• Entrapment: Occasionally, law enforcement agencies conduct a sting operation to find someone in a compromising situation. The defense attorney can argue that the accused was set up or induced by the actions of the law enforcement officials and that a reasonable person would have acted similarly, considering the circumstances. 
  • Misunderstanding: It is a defense strategy against charges involving the provision of fraudulent or misleading statements that the statements were true. However, the recipient might have misunderstood the statement or acted unreasonably based on the defendant's opinion. 
  • Statute of limitations: White collar crimes have their respective limitation period, after which a court may not be able to hear the case any longer. The court may not entertain charges involving fraud, tax offenses, and money laundering after seven years of its occurrence. 
  1. Duress: It is a defense that the defendant was forced or coerced into doing the acts that constitute the offense. 
  • Plea Agreements: In some instances, the defendant may plead guilty to the crime and opt for a plea bargain for reduced penalties. This strategy is usually deployed where there is overwhelming and strong evidence supporting the charge.

What is the FCPA in Arlington?

The  Foreign Corrupt Practices Act (FCPA) is federal legislation enacted in 1977 to curb the use of foreign officials to perpetuate corrupt practices. The legislation prohibits, among other things, bribery of foreign officials, including any authorization, undertaking, or proposal to pay such bribes. The FCPA applies to a wide range of entities and officials, including companies, their directors, employees, stockholders, and agents. The law also places an obligation on companies with securities listed in the country to maintain their records and have internal measures to ensure that the organization’s activities are executed according to the management’s authorization. Both the Securities and Exchange Commission (SEC) and the Department of Justice are responsible for the enforcement of the provisions of the FCPA. A violation of the provision of the FCPA can lead to forfeiture of profit gotten from the illegal activity, including civil penalties.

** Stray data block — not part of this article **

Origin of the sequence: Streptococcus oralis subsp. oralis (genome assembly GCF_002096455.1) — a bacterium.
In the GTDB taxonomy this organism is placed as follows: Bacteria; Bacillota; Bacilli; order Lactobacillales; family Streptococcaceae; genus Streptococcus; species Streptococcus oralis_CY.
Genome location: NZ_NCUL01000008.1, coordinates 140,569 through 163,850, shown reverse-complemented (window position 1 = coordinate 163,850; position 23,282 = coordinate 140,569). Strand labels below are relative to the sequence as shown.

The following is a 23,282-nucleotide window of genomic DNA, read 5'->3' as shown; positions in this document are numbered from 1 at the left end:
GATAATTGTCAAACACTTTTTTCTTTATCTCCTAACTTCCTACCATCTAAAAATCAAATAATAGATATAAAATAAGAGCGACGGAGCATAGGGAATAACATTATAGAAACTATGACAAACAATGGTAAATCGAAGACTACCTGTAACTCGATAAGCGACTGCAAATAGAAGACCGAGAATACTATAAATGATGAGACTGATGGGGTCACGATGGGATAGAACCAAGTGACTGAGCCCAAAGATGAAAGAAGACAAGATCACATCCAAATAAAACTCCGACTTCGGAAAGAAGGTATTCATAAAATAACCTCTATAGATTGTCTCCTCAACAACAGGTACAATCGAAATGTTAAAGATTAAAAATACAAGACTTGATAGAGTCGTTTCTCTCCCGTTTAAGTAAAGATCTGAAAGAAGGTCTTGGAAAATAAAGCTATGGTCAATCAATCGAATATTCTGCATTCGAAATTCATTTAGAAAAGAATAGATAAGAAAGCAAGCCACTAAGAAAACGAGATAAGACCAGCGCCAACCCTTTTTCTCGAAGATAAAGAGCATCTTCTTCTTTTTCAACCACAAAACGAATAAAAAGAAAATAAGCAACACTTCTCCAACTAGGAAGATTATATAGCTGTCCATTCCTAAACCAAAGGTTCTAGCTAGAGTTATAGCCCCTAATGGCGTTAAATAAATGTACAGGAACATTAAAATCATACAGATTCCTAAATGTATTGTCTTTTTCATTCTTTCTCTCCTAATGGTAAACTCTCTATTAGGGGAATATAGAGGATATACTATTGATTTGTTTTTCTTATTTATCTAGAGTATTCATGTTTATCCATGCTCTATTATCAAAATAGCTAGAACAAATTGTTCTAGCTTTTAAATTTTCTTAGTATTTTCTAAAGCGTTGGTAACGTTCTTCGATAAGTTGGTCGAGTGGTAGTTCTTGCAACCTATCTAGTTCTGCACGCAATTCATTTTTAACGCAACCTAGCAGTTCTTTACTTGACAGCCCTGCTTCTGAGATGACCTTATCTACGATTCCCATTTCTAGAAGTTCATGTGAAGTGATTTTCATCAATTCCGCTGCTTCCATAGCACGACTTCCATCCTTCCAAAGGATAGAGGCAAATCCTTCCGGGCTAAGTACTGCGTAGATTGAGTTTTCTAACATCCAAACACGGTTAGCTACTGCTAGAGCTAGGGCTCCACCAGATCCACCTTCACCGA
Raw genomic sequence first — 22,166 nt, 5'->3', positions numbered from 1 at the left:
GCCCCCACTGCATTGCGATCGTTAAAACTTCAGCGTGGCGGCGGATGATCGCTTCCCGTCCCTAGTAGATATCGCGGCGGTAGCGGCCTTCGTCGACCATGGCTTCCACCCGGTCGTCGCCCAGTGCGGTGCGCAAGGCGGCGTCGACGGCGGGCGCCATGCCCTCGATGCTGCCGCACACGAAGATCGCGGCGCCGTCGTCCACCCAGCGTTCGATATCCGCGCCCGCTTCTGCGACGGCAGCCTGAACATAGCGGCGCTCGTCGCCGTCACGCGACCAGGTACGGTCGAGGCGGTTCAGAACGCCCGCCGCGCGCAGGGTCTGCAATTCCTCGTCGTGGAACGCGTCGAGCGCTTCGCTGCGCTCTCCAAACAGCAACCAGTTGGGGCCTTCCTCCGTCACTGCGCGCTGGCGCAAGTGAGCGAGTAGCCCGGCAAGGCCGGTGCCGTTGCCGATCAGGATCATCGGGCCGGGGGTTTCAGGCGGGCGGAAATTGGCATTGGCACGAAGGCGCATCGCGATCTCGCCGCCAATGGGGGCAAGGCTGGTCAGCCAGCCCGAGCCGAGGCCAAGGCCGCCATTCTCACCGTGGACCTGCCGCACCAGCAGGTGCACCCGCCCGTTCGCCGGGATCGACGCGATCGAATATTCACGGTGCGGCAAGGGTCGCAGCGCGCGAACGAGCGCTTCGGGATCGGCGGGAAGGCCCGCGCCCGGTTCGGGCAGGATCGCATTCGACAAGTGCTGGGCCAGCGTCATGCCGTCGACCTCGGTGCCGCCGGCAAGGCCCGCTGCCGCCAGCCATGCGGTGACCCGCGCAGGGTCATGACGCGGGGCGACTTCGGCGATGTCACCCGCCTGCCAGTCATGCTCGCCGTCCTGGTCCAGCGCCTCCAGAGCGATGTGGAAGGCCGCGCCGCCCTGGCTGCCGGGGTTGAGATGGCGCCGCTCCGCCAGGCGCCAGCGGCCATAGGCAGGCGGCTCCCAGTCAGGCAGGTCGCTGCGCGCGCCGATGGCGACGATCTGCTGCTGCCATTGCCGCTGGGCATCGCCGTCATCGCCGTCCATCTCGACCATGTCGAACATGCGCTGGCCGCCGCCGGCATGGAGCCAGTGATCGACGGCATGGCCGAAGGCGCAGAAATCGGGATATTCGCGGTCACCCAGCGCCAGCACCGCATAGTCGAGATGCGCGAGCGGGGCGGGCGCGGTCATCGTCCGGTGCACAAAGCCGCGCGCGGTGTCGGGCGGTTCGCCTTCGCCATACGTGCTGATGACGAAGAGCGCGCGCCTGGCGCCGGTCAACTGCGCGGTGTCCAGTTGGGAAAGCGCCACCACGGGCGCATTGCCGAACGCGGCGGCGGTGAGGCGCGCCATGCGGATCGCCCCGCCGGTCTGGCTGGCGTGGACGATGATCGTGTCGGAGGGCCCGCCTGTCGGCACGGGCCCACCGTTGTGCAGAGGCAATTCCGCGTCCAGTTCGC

How to find a White Collar Crime Lawyer in Arlington

Arlington residents can find qualified attorneys to handle their white-collar crime charges through several means. One common way is to consider referrals from family, friends, and colleagues that have been in a similar situation. At the minimum, they can refer to the firm or attorney that handled it for them. Interested parties can also find attorneys through an online search. Lawyers and firms usually have websites that advertise their services and expertise.  However, these are less critical methods of getting an attorney. As such, it is essential to conduct a background search on any attorney found through this medium. This includes verifying the lawyer’s professional license, success rate, and trial experience.  

Another established method of finding a white-collar crime attorney in Arlington is to use the find a lawyer feature on the State Bar’s website or the Tarrant County Bar Association’s lawyer referral service. Interested persons can search for attorneys in the city and see their area of specialization, license status, and contact details.  

A lawyer white collar crime attorney ought to possess certain attributes, including being easily available to guide the client through a government investigation, questioning, and all through the case. The attorney must also be competent in the applicable laws and procedures. White-collar crimes may include state or federal charges. The lawyer must be knowledgeable in the laws that will apply to the defendant’s case. Furthermore, persons hiring a lawyer should ensure that they verify that the lawyer is licensed to practice before the court. It is also a good idea to opt for an attorney that has trial experience in white-collar crimes cases. 

Residents of Arlington can generally expect to pay a white-collar crime attorney a flat fee to handle their case. However, there is usually also the option to bill per hour. Factors that determine the exact cost include the seriousness of the case, how often the attorney would have to go to court,  and the firm’s reputation.